Reptiles are clad in scales, shields, or plates, and their toes have claws; amphibians have moist, glandular skins, and their toes lack claws. Reptile eggs have a thick, hard, or parchmentlike shell that protects the developing embryo from moisture loss, even on dry land. The eggs of amphibians lack this protective outer covering and are always laid in water or in damp places. Young reptiles are miniature replicas of their parents in general appearance, if not always in coloration and pattern. Juvenile amphibians pass through a larval (usually aquatic) stage before they metamorphose (change in form and structure) into the adult form. Reptiles include alligators, crocodiles, terrapins, tortoises, turtles, lizards, and snakes; amphibians include salamanders, toads, and frogs.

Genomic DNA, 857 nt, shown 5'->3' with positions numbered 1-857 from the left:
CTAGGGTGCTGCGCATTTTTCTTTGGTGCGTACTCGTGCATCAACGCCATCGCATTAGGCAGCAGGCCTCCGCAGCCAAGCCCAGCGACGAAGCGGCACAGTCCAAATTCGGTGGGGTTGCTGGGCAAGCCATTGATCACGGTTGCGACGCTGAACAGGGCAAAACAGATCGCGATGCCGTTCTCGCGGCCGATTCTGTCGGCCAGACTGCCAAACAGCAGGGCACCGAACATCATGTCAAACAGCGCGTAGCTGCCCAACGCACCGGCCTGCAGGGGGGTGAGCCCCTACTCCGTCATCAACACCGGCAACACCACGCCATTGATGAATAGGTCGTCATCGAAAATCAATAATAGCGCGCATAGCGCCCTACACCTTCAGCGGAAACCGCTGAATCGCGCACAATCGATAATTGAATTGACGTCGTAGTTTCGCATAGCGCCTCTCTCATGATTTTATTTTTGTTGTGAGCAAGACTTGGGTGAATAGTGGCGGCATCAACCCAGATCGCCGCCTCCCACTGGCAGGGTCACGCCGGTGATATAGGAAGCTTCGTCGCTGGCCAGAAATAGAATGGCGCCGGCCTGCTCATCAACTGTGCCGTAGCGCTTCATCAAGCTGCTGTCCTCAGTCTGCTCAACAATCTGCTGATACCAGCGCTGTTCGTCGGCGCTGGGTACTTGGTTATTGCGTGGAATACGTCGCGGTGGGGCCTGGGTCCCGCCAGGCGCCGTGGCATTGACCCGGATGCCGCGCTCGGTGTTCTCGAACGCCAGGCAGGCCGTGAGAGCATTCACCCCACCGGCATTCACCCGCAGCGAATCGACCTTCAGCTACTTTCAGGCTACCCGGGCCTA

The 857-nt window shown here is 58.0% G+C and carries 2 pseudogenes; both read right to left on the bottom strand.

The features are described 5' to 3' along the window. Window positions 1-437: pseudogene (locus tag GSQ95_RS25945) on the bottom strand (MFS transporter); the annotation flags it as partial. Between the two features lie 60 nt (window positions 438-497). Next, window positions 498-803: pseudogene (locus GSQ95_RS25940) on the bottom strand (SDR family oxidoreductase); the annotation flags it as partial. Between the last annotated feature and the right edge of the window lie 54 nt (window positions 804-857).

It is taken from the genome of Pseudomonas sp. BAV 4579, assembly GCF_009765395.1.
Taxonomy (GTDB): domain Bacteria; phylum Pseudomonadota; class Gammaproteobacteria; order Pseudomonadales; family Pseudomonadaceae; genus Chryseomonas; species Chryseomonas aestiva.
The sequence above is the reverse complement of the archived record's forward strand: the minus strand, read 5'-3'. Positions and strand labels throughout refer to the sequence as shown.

Crocodillians like this Florida alligator have been around since the dinosaurs. They are osteoderms, meaning they have bony deposits in their skin, which forms an effective armor on their backs and tails.